While many employers still have yet to invest in appropriate technology that supports companies’ current hybrid work needs, the endless possibilities for the future have already opened minds to the next frontier of collaboration. As some tech giants go all in on the metaverse, employees are intrigued by emerging technologies in the workplace too. Fifty-six percent of employees have an interest in exploring holograms. Another 56 percent are open to using virtual reality (VR) to collaborate.

To review the full report and detailed findings, please visit www.owllabs.com/state-of-remote-work/2021. To learn more about Owl Labs and its ecosystem of video conferencing solutions for hybrid organizations, visit www.owllabs.com.

About Owl Labs

Owl Labs is the first company to build 360-degree video conferencing solutions for hybrid organizations. Its suite of products makes meetings more inclusive and collaborative by leveling the playing field between remote and in-room participants. The company’s flagship product, the Meeting Owl® Pro device, is the first WiFi-enabled, 360-degree camera, microphone and speaker that automatically zooms in on whoever’s speaking with the highest quality video on the market. Owl Labs is based in Boston, with remote and hybrid employees all over the world. To learn more, visit OwlLabs.com.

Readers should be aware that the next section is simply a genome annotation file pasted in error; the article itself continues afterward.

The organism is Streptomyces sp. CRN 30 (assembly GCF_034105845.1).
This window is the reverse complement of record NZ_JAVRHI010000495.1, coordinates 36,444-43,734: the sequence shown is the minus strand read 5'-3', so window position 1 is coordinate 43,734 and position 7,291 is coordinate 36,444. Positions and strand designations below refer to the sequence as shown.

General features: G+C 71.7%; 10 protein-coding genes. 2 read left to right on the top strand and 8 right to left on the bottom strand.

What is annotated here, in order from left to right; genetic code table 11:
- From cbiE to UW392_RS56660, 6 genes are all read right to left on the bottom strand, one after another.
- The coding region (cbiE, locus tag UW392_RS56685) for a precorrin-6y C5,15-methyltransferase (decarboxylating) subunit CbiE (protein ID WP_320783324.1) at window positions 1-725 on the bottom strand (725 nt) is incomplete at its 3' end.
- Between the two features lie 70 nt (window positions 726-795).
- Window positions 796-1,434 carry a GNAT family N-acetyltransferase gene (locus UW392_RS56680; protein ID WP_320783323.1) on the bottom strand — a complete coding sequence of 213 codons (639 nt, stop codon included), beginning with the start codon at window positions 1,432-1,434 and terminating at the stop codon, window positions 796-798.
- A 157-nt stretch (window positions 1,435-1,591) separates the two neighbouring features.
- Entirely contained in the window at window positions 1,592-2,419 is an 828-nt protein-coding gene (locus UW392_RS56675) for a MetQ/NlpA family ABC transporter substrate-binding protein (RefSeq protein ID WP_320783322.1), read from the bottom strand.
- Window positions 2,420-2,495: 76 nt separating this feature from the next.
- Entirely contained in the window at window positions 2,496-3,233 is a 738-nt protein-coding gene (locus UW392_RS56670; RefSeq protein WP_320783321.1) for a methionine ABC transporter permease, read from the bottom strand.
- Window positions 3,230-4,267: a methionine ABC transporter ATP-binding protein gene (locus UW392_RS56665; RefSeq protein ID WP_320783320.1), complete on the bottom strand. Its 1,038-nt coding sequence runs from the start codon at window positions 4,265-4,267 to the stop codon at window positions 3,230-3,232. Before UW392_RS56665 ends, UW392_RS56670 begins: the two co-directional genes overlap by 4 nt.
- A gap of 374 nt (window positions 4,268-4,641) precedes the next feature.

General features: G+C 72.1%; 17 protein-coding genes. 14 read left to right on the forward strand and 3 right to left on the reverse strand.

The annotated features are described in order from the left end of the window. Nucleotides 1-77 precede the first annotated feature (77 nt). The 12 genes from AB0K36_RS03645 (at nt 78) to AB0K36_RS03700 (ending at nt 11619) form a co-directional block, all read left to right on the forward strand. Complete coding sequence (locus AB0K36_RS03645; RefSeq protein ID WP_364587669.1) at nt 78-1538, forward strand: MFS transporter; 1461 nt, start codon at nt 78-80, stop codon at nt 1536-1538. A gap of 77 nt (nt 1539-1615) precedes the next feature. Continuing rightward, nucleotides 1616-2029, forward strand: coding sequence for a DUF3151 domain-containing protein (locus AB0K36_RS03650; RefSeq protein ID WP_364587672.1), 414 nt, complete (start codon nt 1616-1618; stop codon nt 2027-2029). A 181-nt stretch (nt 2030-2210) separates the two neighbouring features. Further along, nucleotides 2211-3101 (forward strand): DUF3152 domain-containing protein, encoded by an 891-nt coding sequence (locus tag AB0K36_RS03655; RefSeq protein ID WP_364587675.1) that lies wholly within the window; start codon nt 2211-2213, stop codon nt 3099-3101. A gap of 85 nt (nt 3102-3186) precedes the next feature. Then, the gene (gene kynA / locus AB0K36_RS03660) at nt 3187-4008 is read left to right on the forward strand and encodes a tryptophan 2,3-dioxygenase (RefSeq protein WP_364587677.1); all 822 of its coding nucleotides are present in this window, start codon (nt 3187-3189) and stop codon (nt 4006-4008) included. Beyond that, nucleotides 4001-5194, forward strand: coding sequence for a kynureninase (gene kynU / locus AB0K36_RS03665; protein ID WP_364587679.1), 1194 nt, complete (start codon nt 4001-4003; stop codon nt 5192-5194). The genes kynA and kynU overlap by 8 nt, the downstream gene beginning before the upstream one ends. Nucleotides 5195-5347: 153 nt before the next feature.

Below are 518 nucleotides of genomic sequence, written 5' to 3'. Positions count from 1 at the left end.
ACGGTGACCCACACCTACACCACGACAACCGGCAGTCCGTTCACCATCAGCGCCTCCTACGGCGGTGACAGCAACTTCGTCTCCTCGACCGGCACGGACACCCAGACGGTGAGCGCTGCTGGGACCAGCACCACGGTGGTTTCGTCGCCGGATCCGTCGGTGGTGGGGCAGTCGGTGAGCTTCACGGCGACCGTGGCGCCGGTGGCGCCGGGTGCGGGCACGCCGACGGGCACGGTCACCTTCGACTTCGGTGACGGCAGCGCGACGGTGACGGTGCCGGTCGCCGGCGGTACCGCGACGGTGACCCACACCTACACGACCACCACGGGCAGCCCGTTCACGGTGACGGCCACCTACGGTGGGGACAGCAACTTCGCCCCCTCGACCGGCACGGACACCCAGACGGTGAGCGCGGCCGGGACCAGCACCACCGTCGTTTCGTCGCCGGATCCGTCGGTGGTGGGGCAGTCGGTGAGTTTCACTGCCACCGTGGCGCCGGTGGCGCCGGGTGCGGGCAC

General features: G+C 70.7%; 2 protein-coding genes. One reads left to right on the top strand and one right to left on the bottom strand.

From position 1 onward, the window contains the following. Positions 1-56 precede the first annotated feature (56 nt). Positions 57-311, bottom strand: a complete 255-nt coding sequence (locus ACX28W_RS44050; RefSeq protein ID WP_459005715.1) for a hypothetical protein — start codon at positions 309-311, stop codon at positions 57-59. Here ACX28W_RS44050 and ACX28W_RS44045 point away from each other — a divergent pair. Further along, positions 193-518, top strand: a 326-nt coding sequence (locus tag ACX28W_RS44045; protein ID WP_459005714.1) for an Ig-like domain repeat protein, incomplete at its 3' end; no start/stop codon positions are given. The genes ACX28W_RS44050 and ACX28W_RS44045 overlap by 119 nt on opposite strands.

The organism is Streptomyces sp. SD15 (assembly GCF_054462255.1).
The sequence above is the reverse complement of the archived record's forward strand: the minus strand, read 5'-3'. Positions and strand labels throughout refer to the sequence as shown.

About Global Workplace Analytics

Global Workplace Analytics is a research-based consulting firm that has been helping organizations optimize flexible and distributed work for nearly two decades. Kate Lister, the firm’s president, is a well-known workplace thought leader and a trustworthy source of insights about the future of work for news outlets such as the New York Times, Washington Post, Wall Street Journal, Newsweek and dozens of others. Kate was one of only three witnesses with an invitation to testify before a U.S. Senate committee regarding the potential for remote work in government once the pandemic ends.

A recent survey reveals a pandemic-fueled “she-cession” has hurt female professionals.